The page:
By Marcy Klein
What do you expect to be doing at age 98? Shuffling around in a nursing home or staring at a television set? Maybe not. Take a peek at the life of FCA “volunteer extraordinaire” Art Trimble, of Rochester, New York.
At time of his death last year at age 98, Art was serving on two Boards of Directors – his local FCA and RCGC, a local horticulture institution – plus writing a book, making regular presentations, and actively engaged in several clubs. It’s no surprise that Art was the recipient of the Eli Rudin Second-Half Hero Award from Lifespan, an organization that helps older adults take on the challenges and opportunities of longer life.
Art served on his local Funeral Consumers Alliance for many years. He was always available to counsel grieving and distraught callers to our hotline, and he was a phenomenal recruiter of board members. Last year he found three new board members in one day! Asked about the secret of his success, Art said, “I don’t do anything special, I am just genuinely interested in the person I am talking to.”
As a staunch environmentalist, he became an advocate of green, or natural, burial, which is a simple burial without embalming in a biodegradable casket or shroud. Art believed that promoting natural burial is essential to saving our planet, since that type of burial eliminates hazardous chemicals, conserves natural resources, and can expand forever-wild areas.
Working with his local FCA, Art was instrumental in getting the first green cemetery opened in the Rochester area, at White Haven Memorial Park. He bought one of the first plots, and is buried there today. Andrea Vittum, Director of White Haven, remembers, “Art was absolutely passionate about his belief in taking care of the environment, even with one’s own choice for burial. He shared his beliefs both articulately and enthusiastically with anyone who would listen. In so doing, he was instrumental in making Green Burial one of the most popular choices at White Haven.” And thanks to Art’s early initiative, there are now four local cemeteries that offer green burial, giving families more choices about their final resting place.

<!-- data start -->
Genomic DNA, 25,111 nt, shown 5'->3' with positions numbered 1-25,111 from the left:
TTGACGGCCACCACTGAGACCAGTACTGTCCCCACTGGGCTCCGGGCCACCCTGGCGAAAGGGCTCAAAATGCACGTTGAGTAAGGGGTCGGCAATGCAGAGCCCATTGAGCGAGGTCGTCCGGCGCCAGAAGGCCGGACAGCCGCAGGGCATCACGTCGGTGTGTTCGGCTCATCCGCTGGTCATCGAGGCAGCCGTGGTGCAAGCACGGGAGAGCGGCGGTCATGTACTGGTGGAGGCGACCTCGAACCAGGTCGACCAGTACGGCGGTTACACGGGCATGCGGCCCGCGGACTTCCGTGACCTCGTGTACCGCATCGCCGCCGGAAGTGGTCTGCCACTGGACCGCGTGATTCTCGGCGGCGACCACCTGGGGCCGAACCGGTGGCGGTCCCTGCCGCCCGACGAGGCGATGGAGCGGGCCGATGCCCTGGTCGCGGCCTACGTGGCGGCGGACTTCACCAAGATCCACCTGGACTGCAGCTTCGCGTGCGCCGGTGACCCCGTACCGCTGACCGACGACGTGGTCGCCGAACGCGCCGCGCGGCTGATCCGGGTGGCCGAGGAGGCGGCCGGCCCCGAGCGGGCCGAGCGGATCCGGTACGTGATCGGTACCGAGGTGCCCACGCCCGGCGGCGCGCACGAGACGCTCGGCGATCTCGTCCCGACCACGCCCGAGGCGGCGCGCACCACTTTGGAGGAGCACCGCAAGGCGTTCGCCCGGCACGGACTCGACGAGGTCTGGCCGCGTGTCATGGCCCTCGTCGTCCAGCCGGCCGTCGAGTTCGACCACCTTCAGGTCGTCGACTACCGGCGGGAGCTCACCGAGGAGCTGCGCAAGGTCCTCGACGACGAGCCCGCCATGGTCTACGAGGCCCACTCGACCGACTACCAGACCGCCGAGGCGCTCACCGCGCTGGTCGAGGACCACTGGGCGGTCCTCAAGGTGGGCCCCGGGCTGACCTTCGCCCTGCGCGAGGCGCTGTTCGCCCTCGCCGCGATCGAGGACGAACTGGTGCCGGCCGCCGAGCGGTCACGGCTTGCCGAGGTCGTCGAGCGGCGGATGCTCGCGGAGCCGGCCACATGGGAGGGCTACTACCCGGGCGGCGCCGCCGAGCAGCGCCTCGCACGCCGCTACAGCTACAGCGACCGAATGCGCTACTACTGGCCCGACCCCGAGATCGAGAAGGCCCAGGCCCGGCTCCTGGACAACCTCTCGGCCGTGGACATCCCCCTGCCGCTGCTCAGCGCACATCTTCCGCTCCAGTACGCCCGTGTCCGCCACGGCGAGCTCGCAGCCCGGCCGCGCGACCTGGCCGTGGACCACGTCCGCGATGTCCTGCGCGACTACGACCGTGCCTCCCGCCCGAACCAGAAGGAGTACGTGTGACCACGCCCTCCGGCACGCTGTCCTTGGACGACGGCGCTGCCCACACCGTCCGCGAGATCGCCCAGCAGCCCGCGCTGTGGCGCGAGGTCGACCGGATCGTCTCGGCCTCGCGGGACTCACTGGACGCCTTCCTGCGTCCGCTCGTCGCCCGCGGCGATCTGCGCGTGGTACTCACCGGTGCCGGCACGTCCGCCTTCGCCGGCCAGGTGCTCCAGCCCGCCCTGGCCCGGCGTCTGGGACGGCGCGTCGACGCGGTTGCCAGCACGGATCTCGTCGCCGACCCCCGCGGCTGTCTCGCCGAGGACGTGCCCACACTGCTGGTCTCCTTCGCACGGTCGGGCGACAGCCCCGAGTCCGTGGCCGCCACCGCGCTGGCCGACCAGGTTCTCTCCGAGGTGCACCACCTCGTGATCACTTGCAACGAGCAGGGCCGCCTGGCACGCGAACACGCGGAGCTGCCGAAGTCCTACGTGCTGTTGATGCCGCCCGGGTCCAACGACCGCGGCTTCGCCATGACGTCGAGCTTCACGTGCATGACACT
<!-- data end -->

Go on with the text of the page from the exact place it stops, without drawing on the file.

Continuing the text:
Art was also an early member and frequent contributor to our local Death Cafe scene. At these gatherings, now happening around the world, people meet to share refreshments and discuss death in an informal way. Mary Ellen Markant, convener of Rochester’s bi-monthly Death Cafe, notes: “Art was a stalwart supporter, often trying to convince others to attend. He rarely missed a session. He uninhibitedly revealed his naked sense of vulnerability and wonderment about what dying would be like.” Another participant marveled, “Art was so knowledgeable and willing to share stories, ideas and rules learned through the Funeral Consumers Alliance. I was so surprised to learn that he had not been a funeral director, but an engineer! He was always a delight!”
What will you be doing at age 98? If you’re lucky, you’ll be living a life as full and rich as Art did, and inspiring others—regardless of age—to make a difference in the world.
Marcy Klein is president of Funeral Consumers Alliance and of FCA of Rochester New York.